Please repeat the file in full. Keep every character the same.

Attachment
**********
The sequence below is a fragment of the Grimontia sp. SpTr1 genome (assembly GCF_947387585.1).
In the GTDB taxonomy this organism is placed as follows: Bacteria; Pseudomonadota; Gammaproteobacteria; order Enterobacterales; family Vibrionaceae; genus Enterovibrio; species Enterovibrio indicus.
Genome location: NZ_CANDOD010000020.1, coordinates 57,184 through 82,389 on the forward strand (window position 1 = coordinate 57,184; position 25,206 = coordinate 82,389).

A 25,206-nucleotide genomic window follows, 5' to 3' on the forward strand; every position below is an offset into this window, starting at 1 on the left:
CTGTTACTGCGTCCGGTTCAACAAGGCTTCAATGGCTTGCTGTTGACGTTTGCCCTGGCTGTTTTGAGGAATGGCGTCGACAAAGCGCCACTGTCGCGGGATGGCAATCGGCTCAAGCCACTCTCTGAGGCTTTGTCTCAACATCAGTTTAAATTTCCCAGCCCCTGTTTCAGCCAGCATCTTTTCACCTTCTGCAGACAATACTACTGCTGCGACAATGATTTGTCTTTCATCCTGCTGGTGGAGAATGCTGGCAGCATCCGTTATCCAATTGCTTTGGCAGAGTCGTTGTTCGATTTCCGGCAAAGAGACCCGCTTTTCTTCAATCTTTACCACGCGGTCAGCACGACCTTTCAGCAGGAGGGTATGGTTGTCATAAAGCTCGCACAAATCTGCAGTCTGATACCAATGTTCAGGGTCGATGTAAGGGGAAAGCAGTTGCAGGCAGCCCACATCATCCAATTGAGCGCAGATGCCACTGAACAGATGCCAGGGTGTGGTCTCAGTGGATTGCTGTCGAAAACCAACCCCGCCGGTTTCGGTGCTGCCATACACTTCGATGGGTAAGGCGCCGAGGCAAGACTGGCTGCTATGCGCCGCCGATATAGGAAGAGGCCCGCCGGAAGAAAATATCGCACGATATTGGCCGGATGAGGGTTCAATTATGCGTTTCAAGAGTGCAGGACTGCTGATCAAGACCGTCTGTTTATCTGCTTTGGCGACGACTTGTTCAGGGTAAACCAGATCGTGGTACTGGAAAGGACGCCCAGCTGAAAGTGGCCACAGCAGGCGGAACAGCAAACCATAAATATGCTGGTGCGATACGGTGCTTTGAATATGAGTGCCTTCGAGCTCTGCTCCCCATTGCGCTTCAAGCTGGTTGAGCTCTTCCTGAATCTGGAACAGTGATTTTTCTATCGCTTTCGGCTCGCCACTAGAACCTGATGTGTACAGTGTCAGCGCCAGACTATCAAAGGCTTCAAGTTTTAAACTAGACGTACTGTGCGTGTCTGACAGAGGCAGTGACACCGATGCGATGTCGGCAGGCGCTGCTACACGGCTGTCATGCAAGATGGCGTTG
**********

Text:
The sequence below is a fragment of the Grimontia sp. SpTr1 genome (assembly GCF_947387585.1).
In the GTDB taxonomy this organism is placed as follows: Bacteria; Pseudomonadota; Gammaproteobacteria; order Enterobacterales; family Vibrionaceae; genus Enterovibrio; species Enterovibrio indicus.
Genome location: NZ_CANDOD010000020.1, coordinates 57,184 through 82,389 on the forward strand (window position 1 = coordinate 57,184; position 25,206 = coordinate 82,389).

A 25,206-nucleotide genomic window follows, 5' to 3' on the forward strand; every position below is an offset into this window, starting at 1 on the left:
CTGTTACTGCGTCCGGTTCAACAAGGCTTCAATGGCTTGCTGTTGACGTTTGCCCTGGCTGTTTTGAGGAATGGCGTCGACAAAGCGCCACTGTCGCGGGATGGCAATCGGCTCAAGCCACTCTCTGAGGCTTTGTCTCAACATCAGTTTAAATTTCCCAGCCCCTGTTTCAGCCAGCATCTTTTCACCTTCTGCAGACAATACTACTGCTGCGACAATGATTTGTCTTTCATCCTGCTGGTGGAGAATGCTGGCAGCATCCGTTATCCAATTGCTTTGGCAGAGTCGTTGTTCGATTTCCGGCAAAGAGACCCGCTTTTCTTCAATCTTTACCACGCGGTCAGCACGACCTTTCAGCAGGAGGGTATGGTTGTCATAAAGCTCGCACAAATCTGCAGTCTGATACCAATGTTCAGGGTCGATGTAAGGGGAAAGCAGTTGCAGGCAGCCCACATCATCCAATTGAGCGCAGATGCCACTGAACAGATGCCAGGGTGTGGTCTCAGTGGATTGCTGTCGAAAACCAACCCCGCCGGTTTCGGTGCTGCCATACACTTCGATGGGTAAGGCGCCGAGGCAAGACTGGCTGCTATGCGCCGCCGATATAGGAAGAGGCCCGCCGGAAGAAAATATCGCACGATATTGGCCGGATGAGGGTTCAATTATGCGTTTCAAGAGTGCAGGACTGCTGATCAAGACCGTCTGTTTATCTGCTTTGGCGACGACTTGTTCAGGGTAAACCAGATCGTGGTACTGGAAAGGACGCCCAGCTGAAAGTGGCCACAGCAGGCGGAACAGCAAACCATAAATATGCTGGTGCGATACGGTGCTTTGAATATGAGTGCCTTCGAGCTCTGCTCCCCATTGCGCTTCAAGCTGGTTGAGCTCTTCCTGAATCTGGAACAGTGATTTTTCTATCGCTTTCGGCTCGCCACTAGAACCTGATGTGTACAGTGTCAGCGCCAGACTATCAAAGGCTTCAAGTTTTAAACTAGACGTACTGTGCGTGTCTGACAGAGGCAGTGACACCGATGCGATGTCGGCAGGCGCTGCTACACGGCTGTCATGCAAGATGGCGTTG